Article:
As high snowpack and hot temperatures led to ever higher water on the Fraser River over the past week, the situation could have been much worse.
The freshet, however, is far from over yet but it’s possible communities along the Fraser have “dodged a bullet,” according to the head of the B.C. River Forecast Centre (BCRFC).
By May 23, the Fraser River was at 5.9 metres at the Mission gauge, a level it has hovered around since May 18. Two weeks prior, the BCRFC predicted the river could hit 6.5 metres by the end of last week, something that never happened. The peak was six metres on May 20.
“I think in a lot of ways we did dodge a bit of a bullet on the Fraser in particular,” according to David Campbell, head of the BCRFC.
Some parts of Chilliwack outside the city’s dike system that flood in high water did see flooding this year, but there was no threat to the dikes by Wednesday and the forecast was for more of the same.
Three homes in the Carey Point area were on evacuation order and three others along Ballam Road were on evacuation alert.
|A cement truck where Brinx Road meets the north end of Young Road on the Fraser River side of the dike on May 23, 2018. (Paul Henderson/ The Progress)|
Island 22 Regional Park was closed due to flooding. Ballam Road was not flooded but was closed to traffic, and the road was also closed at the top of Young where it meets Brinx Road on the river side of the dike.
The Hope Slough and the Vedder Canal were also backed up to high levels.
Several farm fields experienced ranging levels of water all along the Fraser River in Chilliwack from seepage to full on flooding, although the community has faced much less damage than in the interior.
“The flooding is taking a toll on farming and ranching families,” provincial Minister of Agriculture Lana Popham said in a conference call with media on Tuesday. “It’s been a pretty challenging year this year.”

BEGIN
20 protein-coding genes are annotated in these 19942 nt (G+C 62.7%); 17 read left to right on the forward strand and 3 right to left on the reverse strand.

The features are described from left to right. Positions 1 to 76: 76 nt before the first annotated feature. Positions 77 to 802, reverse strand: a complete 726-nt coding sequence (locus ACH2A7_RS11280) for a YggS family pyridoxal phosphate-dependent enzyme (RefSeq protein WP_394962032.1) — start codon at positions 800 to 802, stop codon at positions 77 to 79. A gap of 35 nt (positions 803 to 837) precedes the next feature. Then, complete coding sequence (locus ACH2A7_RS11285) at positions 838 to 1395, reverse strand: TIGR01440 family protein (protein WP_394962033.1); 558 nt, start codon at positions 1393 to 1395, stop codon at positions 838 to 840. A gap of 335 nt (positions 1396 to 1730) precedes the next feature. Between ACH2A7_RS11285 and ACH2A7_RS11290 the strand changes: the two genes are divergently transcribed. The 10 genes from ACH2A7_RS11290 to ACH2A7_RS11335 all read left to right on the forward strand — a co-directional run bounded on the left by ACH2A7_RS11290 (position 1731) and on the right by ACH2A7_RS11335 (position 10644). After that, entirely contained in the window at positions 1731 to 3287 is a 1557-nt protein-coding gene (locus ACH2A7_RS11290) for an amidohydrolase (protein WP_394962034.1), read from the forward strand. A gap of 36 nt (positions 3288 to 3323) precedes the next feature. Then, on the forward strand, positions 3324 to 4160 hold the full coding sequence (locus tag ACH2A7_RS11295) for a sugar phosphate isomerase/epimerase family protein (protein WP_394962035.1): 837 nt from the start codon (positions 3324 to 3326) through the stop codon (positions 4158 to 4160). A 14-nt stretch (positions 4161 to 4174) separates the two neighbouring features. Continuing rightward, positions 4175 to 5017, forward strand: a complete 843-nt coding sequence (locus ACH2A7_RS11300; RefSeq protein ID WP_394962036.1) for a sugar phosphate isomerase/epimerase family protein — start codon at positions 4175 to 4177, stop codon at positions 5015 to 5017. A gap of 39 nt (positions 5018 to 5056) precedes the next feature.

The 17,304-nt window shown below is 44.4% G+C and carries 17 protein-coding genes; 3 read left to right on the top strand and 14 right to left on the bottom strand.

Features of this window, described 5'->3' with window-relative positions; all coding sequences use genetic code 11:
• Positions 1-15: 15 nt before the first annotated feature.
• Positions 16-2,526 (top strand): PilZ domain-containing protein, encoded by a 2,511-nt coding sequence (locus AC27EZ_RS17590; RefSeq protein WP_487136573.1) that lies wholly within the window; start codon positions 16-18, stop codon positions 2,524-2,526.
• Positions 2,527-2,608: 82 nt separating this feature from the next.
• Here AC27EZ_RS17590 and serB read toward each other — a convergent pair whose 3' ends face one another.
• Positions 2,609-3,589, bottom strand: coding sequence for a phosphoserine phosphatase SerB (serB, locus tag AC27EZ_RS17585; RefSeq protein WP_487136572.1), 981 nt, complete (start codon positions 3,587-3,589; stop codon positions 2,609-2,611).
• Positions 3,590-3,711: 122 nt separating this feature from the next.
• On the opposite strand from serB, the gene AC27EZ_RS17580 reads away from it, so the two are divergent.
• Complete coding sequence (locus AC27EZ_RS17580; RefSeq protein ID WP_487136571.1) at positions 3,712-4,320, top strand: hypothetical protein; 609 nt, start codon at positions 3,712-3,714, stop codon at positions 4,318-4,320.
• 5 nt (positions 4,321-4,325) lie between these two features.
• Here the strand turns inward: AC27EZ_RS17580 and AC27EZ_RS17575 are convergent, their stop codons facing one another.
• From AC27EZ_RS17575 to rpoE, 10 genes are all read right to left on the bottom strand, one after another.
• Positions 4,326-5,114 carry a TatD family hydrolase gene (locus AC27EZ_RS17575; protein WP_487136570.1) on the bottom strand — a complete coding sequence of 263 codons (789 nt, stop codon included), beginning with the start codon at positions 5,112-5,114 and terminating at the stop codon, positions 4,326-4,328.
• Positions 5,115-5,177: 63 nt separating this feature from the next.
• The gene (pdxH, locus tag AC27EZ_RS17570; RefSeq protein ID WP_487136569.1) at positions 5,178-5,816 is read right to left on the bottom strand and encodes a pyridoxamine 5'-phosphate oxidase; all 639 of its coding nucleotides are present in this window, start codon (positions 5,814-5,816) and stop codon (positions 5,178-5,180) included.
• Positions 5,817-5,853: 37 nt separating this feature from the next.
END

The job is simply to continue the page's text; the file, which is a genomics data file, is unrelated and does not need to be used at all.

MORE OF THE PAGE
Campbell said the “extreme” weather over the last month has included average temperatures about 5 C above normal across the province, with some daily records at 10 to 15 C above normal. That with near record levels of snowpack led to this year’s high water.
The key over the next period of time for flooding in the Fraser Valley is whether or not there is rain along with continued warm weather.
“We are very vulnerable to any additional inputs of water at this moment, particularly rainfall,” Campbell said Tuesday. “The next week or two we are quite vulnerable to any additional rainfall and that could cause the Fraser to come up significantly.”
By Wednesday, there was no forecast for rain in Fraser River over the next week.
Executive director of Emergency Management B.C. Chris Duffy said he was “cautiously optimistic” about the forecasts but that EMBC “maintains our readiness posture.”
By Wednesday, the Fraser River was under a BCRFC high streamflow advisory with elevated flows expected.
“With hot weather forecast over the headwater tributaries in the Upper Fraser and Thompson River basins, increased snowmelt runoff may lead to higher flows along the lower Fraser River into the coming weekend,” according to the advisory. “Current modelling is indicating that flows should remain near current levels, however increases above current levels are possible.”